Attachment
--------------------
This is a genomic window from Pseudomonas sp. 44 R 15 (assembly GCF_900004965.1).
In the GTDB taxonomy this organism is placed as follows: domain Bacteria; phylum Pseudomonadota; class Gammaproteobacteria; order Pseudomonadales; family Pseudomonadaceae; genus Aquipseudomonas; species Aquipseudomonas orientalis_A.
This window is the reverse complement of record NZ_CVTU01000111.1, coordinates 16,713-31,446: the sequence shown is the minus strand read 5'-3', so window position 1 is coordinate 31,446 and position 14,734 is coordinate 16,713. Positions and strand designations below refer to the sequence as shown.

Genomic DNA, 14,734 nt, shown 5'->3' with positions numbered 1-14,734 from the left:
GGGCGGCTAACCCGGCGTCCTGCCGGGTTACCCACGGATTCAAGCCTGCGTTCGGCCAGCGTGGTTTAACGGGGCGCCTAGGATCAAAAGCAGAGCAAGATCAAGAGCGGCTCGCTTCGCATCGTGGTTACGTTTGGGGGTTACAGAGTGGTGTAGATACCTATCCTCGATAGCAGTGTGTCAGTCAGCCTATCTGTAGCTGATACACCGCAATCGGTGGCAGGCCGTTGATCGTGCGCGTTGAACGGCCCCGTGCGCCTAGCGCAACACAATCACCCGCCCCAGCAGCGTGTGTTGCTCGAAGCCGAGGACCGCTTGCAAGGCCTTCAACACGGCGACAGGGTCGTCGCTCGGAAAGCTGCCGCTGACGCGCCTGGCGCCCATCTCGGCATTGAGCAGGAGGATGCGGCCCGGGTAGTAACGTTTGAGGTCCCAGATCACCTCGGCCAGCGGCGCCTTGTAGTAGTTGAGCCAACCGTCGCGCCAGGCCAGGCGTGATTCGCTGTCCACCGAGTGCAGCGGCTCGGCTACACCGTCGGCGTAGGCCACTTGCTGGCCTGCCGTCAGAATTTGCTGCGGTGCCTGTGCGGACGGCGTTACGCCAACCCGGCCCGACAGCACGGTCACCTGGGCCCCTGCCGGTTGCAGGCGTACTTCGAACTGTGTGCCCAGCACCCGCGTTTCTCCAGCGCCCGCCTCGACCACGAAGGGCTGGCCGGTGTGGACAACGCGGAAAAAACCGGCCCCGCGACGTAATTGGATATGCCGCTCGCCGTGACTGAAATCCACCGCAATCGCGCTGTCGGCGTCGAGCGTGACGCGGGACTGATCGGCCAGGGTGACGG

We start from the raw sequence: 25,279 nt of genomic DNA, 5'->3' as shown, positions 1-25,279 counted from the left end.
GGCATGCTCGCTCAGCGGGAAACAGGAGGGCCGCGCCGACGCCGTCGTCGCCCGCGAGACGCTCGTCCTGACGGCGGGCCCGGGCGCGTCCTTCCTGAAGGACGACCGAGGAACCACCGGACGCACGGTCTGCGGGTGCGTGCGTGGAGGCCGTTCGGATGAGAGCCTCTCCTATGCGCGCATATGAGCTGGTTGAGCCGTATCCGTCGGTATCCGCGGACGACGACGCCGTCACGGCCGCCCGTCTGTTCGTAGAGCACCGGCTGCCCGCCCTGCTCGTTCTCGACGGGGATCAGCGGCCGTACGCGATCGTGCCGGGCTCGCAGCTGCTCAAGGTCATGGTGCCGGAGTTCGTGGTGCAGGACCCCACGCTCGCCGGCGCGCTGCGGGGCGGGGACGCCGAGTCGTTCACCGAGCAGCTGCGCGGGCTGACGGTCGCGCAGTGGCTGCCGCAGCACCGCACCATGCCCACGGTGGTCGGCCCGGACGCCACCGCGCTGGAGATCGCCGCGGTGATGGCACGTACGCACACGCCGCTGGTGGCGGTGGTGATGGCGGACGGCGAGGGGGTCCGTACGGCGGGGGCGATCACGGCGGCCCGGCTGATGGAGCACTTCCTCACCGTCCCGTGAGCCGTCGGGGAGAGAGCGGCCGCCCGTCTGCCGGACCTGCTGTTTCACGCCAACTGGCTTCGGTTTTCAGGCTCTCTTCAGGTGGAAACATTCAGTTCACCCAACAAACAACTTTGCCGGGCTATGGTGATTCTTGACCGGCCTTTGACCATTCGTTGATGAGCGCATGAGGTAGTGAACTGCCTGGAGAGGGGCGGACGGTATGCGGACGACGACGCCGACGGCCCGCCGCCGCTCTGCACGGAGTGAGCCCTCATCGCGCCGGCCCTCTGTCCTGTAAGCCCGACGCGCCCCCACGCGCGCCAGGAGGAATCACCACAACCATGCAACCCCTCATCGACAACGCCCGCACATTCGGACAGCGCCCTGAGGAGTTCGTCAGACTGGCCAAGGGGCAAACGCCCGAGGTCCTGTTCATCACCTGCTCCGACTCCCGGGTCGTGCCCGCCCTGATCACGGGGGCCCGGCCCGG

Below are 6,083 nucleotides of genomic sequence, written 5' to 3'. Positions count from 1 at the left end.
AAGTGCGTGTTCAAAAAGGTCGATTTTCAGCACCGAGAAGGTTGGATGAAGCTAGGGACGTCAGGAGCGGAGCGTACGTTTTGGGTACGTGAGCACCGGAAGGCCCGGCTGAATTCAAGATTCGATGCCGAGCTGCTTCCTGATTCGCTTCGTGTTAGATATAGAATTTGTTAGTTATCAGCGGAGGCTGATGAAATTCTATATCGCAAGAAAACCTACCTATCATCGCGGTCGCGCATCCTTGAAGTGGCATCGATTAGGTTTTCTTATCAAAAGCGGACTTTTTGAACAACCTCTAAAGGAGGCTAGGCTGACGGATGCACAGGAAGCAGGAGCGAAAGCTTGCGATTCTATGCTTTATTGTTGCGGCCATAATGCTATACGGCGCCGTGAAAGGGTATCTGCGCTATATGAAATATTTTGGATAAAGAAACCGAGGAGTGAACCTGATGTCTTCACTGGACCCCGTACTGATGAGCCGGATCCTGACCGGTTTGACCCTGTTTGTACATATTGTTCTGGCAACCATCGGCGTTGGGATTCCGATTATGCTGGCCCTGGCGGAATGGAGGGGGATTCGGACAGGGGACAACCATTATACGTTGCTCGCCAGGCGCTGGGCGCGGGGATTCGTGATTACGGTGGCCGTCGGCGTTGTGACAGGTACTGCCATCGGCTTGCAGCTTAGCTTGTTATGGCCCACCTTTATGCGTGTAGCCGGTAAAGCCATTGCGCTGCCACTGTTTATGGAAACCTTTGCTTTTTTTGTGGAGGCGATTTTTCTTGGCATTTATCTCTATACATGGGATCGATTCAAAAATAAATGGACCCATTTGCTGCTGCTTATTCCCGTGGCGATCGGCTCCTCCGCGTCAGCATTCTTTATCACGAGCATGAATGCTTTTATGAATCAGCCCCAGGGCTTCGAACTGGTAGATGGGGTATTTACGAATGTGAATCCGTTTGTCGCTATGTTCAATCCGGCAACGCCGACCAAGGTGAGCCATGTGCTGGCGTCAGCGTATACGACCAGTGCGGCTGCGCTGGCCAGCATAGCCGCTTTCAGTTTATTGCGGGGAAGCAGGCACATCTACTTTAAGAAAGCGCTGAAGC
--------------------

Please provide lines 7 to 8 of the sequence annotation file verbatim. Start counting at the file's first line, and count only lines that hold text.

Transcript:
GGCATGCTCGCTCAGCGGGAAACAGGAGGGCCGCGCCGACGCCGTCGTCGCCCGCGAGACGCTCGTCCTGACGGCGGGCCCGGGCGCGTCCTTCCTGAAGGACGACCGAGGAACCACCGGACGCACGGTCTGCGGGTGCGTGCGTGGAGGCCGTTCGGATGAGAGCCTCTCCTATGCGCGCATATGAGCTGGTTGAGCCGTATCCGTCGGTATCCGCGGACGACGACGCCGTCACGGCCGCCCGTCTGTTCGTAGAGCACCGGCTGCCCGCCCTGCTCGTTCTCGACGGGGATCAGCGGCCGTACGCGATCGTGCCGGGCTCGCAGCTGCTCAAGGTCATGGTGCCGGAGTTCGTGGTGCAGGACCCCACGCTCGCCGGCGCGCTGCGGGGCGGGGACGCCGAGTCGTTCACCGAGCAGCTGCGCGGGCTGACGGTCGCGCAGTGGCTGCCGCAGCACCGCACCATGCCCACGGTGGTCGGCCCGGACGCCACCGCGCTGGAGATCGCCGCGGTGATGGCACGTACGCACACGCCGCTGGTGGCGGTGGTGATGGCGGACGGCGAGGGGGTCCGTACGGCGGGGGCGATCACGGCGGCCCGGCTGATGGAGCACTTCCTCACCGTCCCGTGAGCCGTCGGGGAGAGAGCGGCCGCCCGTCTGCCGGACCTGCTGTTTCACGCCAACTGGCTTCGGTTTTCAGGCTCTCTTCAGGTGGAAACATTCAGTTCACCCAACAAACAACTTTGCCGGGCTATGGTGATTCTTGACCGGCCTTTGACCATTCGTTGATGAGCGCATGAGGTAGTGAACTGCCTGGAGAGGGGCGGACGGTATGCGGACGACGACGCCGACGGCCCGCCGCCGCTCTGCACGGAGTGAGCCCTCATCGCGCCGGCCCTCTGTCCTGTAAGCCCGACGCGCCCCCACGCGCGCCAGGAGGAATCACCACAACCATGCAACCCCTCATCGACAACGCCCGCACATTCGGACAGCGCCCTGAGGAGTTCGTCAGACTGGCCAAGGGGCAAACGCCCGAGGTCCTGTTCATCACCTGCTCCGACTCCCGGGTCGTGCCCGCCCTGATCACGGGGGCCCGGCCCGG

Below are 6,083 nucleotides of genomic sequence, written 5' to 3'. Positions count from 1 at the left end.